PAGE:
A Beautiful Embroidered Beaded Bodice - Threads

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A Beautiful Embroidered Beaded Bodice

This is a full bodice, beaded and partially constructed, that I recently was given. The variety of pattern here, makes it easy to miss the astonishing amount of detail contained within the piece.


I'll begin at the top of the piece, starting with the border.

Look at the detail--I love the silver stippling stitch, done with tambour embroidery, that fills in behind the main motif done from seed beads. This stippling is so fine and small that it just shimmers.

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Comments (12)

KennethDKing KennethDKing writes: Yumjo, the organza is single-layer all around. On the neckline, there's another layer of organza to stay the neckline to keep the line true, but the body is really only one layer. Silk is an amazingly strong fiber, if stored properly, but of course this garment wouldn't be worn to dig a ditch...
Posted: 8:52 am on May 7th

Yumjo Yumjo writes: Kenneth,
I'm sorry that I'm joining this dicussion late, neverthless, the piece is breathtaking and the work astonishing. At first glance I guessed it to be Arabic in origin because of the mosaic-type design, the detailed beadwork and the typical middle-eastern color scheme. But I can also see the Eastern-Indian influence. I immediately recognized the fine tambour embroidery work before reading your commentary and, of course, I was thrilled and fascinated.

I've got a question: It appears that some of the heavily beaded areas might have additional silk organza on the back to help stablilize. Is that the case or not?

Thank you for sharing this exceptional piece. I've loved drooling over all the others you've share as well.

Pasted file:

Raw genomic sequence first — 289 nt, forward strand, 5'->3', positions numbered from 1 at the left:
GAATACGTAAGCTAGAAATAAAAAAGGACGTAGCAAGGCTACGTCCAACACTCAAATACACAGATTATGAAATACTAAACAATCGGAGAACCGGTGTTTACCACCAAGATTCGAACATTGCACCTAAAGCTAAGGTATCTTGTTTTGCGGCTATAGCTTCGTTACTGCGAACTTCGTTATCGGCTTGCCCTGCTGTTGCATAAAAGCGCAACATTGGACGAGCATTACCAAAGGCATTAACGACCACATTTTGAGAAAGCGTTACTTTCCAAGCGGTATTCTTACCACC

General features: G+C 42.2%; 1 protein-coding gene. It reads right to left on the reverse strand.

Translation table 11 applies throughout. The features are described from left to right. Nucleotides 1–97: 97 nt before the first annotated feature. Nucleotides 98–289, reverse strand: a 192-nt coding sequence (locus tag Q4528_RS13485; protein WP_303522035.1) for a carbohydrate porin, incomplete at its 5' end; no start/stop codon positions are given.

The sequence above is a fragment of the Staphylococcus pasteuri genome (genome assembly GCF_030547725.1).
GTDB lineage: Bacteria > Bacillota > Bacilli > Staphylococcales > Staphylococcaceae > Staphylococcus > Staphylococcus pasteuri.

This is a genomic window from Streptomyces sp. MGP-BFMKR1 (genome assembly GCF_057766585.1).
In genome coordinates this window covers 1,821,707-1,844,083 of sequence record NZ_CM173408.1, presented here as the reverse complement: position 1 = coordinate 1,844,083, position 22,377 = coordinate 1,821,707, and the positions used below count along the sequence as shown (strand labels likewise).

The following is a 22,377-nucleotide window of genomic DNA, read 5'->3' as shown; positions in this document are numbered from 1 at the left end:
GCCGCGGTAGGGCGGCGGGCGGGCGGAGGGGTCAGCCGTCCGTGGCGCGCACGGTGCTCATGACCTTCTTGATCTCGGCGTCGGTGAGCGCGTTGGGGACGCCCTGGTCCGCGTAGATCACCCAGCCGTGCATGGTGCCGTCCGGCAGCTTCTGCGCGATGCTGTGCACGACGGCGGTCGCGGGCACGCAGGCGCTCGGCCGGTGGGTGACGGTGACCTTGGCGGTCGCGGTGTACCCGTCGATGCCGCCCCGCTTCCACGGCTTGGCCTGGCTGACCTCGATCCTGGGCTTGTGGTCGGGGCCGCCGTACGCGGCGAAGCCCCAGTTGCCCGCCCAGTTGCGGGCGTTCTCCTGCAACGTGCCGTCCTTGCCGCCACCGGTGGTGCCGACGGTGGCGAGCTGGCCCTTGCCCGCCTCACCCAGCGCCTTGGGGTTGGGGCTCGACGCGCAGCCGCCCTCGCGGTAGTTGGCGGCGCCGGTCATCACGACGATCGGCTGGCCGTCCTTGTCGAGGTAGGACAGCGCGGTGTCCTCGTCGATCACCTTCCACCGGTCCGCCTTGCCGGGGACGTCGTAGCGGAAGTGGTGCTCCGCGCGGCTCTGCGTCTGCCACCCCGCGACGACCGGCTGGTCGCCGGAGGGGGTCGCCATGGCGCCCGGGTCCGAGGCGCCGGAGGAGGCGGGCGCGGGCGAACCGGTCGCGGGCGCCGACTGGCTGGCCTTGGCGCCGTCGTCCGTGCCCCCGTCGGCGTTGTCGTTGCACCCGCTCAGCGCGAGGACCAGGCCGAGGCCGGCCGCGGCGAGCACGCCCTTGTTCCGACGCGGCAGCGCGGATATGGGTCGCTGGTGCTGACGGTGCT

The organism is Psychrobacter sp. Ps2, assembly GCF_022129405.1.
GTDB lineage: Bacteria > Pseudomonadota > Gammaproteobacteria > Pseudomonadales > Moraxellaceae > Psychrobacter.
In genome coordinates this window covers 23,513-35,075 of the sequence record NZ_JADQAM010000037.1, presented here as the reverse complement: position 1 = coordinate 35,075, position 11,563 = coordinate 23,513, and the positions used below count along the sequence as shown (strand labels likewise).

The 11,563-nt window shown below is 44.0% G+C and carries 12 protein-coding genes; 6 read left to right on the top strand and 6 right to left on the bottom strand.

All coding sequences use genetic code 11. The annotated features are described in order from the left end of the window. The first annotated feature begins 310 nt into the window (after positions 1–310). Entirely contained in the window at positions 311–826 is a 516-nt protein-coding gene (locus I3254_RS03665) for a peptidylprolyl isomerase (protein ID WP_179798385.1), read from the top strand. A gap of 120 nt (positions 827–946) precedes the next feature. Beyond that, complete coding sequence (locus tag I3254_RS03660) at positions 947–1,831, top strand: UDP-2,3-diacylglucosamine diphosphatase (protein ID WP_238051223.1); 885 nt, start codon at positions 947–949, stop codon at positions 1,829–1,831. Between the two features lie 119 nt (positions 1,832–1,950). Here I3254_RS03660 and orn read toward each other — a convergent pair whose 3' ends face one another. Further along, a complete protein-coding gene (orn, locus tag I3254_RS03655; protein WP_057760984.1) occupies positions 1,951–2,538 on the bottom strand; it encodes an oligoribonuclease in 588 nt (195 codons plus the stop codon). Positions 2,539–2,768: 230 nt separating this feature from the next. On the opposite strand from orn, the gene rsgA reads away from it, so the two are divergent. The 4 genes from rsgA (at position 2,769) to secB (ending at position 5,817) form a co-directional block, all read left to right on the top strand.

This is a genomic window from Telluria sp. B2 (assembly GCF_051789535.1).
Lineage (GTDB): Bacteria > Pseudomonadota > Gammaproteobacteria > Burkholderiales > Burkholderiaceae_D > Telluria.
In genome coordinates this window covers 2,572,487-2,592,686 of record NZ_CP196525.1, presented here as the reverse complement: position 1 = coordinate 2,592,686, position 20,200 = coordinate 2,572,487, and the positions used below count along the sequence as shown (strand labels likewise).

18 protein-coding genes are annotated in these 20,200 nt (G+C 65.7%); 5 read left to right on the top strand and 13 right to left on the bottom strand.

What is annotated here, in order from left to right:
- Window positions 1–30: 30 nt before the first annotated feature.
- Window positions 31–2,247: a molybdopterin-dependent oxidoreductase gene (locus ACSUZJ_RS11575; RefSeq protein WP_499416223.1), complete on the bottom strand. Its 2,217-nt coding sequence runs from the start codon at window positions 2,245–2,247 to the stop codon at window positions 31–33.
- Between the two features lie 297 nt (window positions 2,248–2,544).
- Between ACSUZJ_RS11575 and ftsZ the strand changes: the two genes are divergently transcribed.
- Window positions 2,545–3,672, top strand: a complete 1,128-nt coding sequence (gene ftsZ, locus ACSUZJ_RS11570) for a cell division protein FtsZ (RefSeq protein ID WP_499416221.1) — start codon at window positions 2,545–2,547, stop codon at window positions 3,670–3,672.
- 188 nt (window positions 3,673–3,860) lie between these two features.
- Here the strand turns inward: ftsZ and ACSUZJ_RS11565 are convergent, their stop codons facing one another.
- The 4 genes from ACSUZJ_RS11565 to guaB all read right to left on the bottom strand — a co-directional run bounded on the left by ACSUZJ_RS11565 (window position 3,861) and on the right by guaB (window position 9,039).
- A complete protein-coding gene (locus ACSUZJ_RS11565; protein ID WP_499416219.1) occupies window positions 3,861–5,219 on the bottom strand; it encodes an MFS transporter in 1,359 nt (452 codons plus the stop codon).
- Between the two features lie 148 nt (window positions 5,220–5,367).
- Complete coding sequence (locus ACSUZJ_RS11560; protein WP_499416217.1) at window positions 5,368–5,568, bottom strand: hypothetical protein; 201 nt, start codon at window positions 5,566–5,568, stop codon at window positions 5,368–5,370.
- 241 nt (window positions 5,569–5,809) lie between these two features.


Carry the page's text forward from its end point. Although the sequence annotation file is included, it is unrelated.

Ymana Johnson
Posted: 11:26 am on May 4th

KennethDKing KennethDKing writes: The base fabric for this piece is indeed silk organza. It's stronger than one thinks, and I see it quite a bit when looking at this kind of work...
Posted: 3:12 pm on April 29th

whoneedlesthis whoneedlesthis writes: Kenneth, yet again, you have provided a spectacular piece of work for we mortals to drool over.
If it did come from India, the likelihood is that it was actually worked by a man, as they considered that a womans hands were too clumsy to be entrusted with such delicate work!
Yeah, right! Good job times have moved forward is all I can say.
Now, if I could just get the man in my life to build me a tambour frame, I could get practising with my hook!
Keep on bringing us such lovely pieces, please?
Posted: 3:26 pm on April 28th

Josefly Josefly writes: This does look like the under-bodice of a sari. Beautiful. Is the base fabric silk organza? Hard to tell, but the fabric looks so fragile it's hard to imagine how it holds all the heavy embroidery and beads. Thanks so much for the close-up look.
Posted: 7:39 am on April 28th

KennethDKing KennethDKing writes: Thanks for the comments!

This piece, like the one in the last post, came from the same source. I'm told this was made in India, and the work here is really exceptional. The variety and beauty of the stitches really astonishes.

Im not planning on making a finished garment from this, as I want to preserve it for posterity. The work is so wonderful, it should survive intact.
Posted: 7:46 am on April 26th

Oraya Oraya writes: What a magnificent piece of work and what patience and skill the maker had. Do you know what its origin's are?...Could it be Eastern European? Thank you for your dedication to bringing beautiful objects to our attention and thank goodness for people like you who remind us that there is a beautiful alternative to the $5 and $10 'disposable clothing' world we live in.
Posted: 2:00 am on April 26th

fergus4 fergus4 writes: A very beautiful example. Thank you Kenneth for showing this. I have learned a lot from this example. Your comments and teaching are always so appreciated. Liz
Posted: 11:18 pm on April 25th

Corsetiere Corsetiere writes: Kenneth, you're right. This is really sophisticated work. Thanks for sharing!
Posted: 10:14 pm on April 25th

just jane just jane writes: Another exquisite garment with clear photos and text.
Your articles stimulate imagination and creative thinking, I
always look forward to them.
Thank You.
Posted: 4:25 am on April 24th

uflorme uflorme writes: "Tissue-Weight Wovens" by Mary Ray. Make light work of sewing these airy textiles. Frail material is difficult to work with. I loved to know more. I want to learn more.
Posted: 6:15 pm on April 23rd

lemmonsc lemmonsc writes: Mr. King, I'm wondering if, with your abilities, if you are planning to complete a garment from this exquisite piece, or leave it as is?
Posted: 4:21 pm on April 20th

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